Pyrosequencing analysis of polymerase chain reaction (PCR)–amplified 16S ribosomal RNA gene sequences was used to identify bacteria in clinical specimens. DNA was extracted from specimens by using a commercial DNA kit (QIAamp DNA micro kit, Qiagen, Valencia, CA). PCR amplification of the V3-V6 region of the 16S ribosomal RNA gene was performed by using primers (forward: 28F 5′GAGTTTGATCNTGGCTCAG; reverse: 519r 5′GWNTTACNGCGGCKGCTG). Pyrosequencing was performed by the Research and Testing Laboratory (Lubbock, TX), as previously described.7 The average number of sequences per sample was 5815 (range: 4377–7067). The average sequence length was 416 base pairs (range: 250–546 base pairs). Bacterial taxa were identified by using the Ribosomal Database Project Classifier (http://rdp.cme.msu.edu/). The Shannon-Weaver Diversity Index8 and relative abundance of taxa in each specimen were determined. Isolated DNA from 4 stool samples were sent to an outside laboratory for measurement by CMV-PCR (Viracor-IBT, Lee’s Summit, MO).
Autopsy findings included diffuse pneumatosis intestinalis and hemorrhagic foci involving both the small and large intestines. Gram staining of intestinal tissue revealed focal bacterial growth associated with subserosal blebs. Histologic examination and immunohistochemistry staining revealed characteristic CMV inclusions in lung, spleen, and intestinal tract (Fig 1).
Serial fecal samples revealed a fall in bacterial diversity and a shift toward Proteobacteria predominance before development of NEC. The last sample (collected 2 days before death, when the infant appeared well, tolerated full enteral feedings, and was not receiving antibiotics) revealed a radically decreased bacterial diversity and overwhelming predominance of the phylum Proteobacteria and family Enterobacteriaceae (primarily Klebsiella and unclassified Enterobacteriaceae). The same microfloral pattern was found in the postmortem ileal fecal and mucosal scraping samples (Table 1). Qualitative CMV-PCR demonstrated CMV DNA in 3 fecal samples obtained on DOL 10, 12, and 25 (Table 1).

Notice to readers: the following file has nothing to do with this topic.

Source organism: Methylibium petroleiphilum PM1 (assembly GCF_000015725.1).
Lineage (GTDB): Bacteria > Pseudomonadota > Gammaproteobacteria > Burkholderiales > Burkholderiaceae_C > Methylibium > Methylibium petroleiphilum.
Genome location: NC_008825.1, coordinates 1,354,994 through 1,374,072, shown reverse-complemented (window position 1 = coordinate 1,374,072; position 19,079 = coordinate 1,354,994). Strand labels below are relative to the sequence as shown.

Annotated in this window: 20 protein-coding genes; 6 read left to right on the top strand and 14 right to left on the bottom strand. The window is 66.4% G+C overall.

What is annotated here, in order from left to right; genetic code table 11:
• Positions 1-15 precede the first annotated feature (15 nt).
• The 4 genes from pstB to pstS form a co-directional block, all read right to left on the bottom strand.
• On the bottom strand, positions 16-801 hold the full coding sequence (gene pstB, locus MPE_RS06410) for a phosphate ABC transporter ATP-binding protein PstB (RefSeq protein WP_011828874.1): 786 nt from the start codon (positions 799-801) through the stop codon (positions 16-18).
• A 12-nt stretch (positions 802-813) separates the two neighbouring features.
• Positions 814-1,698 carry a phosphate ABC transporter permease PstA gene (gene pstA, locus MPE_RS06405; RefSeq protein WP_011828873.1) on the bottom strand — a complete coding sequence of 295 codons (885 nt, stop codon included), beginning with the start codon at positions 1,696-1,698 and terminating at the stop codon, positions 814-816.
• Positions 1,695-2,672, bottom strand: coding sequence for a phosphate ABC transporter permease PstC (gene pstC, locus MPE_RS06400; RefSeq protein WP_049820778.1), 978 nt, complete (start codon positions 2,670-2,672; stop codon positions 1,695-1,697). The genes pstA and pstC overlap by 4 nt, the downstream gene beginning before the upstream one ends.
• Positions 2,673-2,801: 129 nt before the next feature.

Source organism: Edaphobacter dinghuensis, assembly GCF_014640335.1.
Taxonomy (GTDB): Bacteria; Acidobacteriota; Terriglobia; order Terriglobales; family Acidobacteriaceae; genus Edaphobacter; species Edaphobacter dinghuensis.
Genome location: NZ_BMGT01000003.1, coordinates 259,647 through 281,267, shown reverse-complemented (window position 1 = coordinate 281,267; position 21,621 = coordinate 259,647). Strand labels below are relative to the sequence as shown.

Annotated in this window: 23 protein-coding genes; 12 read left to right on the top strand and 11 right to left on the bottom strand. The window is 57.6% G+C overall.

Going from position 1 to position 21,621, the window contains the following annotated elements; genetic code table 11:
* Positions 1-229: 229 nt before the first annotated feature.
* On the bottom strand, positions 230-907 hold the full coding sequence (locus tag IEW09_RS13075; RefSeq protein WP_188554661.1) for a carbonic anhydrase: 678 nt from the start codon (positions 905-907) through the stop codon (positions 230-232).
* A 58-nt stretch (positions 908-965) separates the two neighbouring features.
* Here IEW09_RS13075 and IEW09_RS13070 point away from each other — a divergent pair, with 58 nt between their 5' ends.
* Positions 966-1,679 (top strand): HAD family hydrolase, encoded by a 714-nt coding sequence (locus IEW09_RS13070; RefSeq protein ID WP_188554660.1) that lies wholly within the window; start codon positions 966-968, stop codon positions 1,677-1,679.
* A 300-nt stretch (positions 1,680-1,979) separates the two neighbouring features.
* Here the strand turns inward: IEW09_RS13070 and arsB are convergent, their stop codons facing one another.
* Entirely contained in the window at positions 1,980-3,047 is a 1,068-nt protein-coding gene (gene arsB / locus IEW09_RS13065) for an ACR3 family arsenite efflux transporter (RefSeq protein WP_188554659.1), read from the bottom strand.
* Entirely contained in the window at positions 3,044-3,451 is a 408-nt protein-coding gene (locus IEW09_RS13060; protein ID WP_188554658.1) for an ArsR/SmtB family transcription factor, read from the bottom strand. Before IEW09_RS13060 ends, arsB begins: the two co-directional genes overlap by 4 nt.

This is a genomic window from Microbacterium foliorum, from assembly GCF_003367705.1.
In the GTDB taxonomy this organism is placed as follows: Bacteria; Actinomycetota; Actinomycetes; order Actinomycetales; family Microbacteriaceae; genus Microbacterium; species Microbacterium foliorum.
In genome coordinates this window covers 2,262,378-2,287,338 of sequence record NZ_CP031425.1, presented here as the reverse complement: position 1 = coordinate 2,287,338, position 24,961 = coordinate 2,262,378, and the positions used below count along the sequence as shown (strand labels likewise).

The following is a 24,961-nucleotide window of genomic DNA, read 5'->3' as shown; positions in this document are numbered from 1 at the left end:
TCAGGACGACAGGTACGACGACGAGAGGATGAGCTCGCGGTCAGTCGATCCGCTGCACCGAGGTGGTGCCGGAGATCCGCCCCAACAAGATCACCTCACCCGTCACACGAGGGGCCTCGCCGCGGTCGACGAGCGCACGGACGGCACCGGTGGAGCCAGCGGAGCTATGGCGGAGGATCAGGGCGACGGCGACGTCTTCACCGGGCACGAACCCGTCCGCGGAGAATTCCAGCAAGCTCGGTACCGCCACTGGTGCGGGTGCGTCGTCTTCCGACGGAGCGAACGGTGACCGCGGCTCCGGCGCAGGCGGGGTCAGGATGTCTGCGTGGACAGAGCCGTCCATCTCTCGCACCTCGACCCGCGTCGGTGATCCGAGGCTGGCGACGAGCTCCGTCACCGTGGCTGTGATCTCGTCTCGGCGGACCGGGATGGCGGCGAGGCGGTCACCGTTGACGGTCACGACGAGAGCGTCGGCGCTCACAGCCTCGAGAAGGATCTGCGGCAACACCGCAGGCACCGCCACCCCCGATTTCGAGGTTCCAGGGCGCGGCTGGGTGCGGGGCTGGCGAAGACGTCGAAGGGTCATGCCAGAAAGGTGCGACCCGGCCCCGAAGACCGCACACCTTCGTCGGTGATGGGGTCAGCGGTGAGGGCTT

There is strong evidence supporting bacterial colonization as a major risk factor for NEC. No cases of NEC have been described in the sterile fetal intestine.9 Pneumatosis intestinalis, a cardinal feature of NEC, is characterized by bacterial production of hydrogen gas in the intestinal wall.1 The infant described here had radiologic and autopsy documentation of extensive pneumatosis intestinalis. Focal bacterial growth was associated with the subserosal blebs. The ileal mucosa scraped from an area of pneumatosis intestinalis revealed an overwhelming predominance of Proteobacteria, a phylum implicated in the pathogenesis of NEC.10,11
The infant also had systemic CMV diagnosed at autopsy. CMV, a double-stranded DNA virus, is a member of the herpes family. Transmitted through contact with bodily fluids and secretions, including breast milk, vaginal fluids, and blood, its prevalence in the United States is estimated to be between 35% to 80%.12
The origin and time of onset of our patient’s CMV infection are unclear. No stigmata of congenital CMV were observed. Initial platelet counts, liver function tests, and bilirubin concentrations were normal; however, only 10% to 15% of congenitally infected infants show clinical signs at birth.12 Vaginal delivery after prolonged rupture of membranes could have exposed the infant to potentially infective vaginal secretions, but no symptoms of perinatally acquired CMV (eg, pneumonia, hepatitis, or encephalitis)12 were observed. CMV DNA was detected in the first available fecal sample; however, this sample was collected 2 days after the initiation of trophic breast milk feedings. CMV has been detected in maternal milk as early as 1 to 3 days postpartum.13,14 Yasuda et al15 reported that CMV was readily transmitted in breast milk but found that resulting infections were usually asymptomatic. Unfortunately, by the time of diagnosis, no prefeeding blood, urine, or breast milk samples were available. Because the infant was fed breast milk for ∼1 month, infectious transmission via exposure to maternal milk cannot be ruled out. The patient also received multiple transfusions with blood products, but all were confirmed to be negative for CMV.
Regardless of mode and timing of acquisition, the concurrent diagnoses of CMV disease and NEC allow speculation about causality. Although CMV enteritis often occurs in immunocompromised adults, it is uncommon in the neonate3 and rarely presents with such extensive pneumatosis intestinalis as found in our patient.3,16 Most reported cases survived.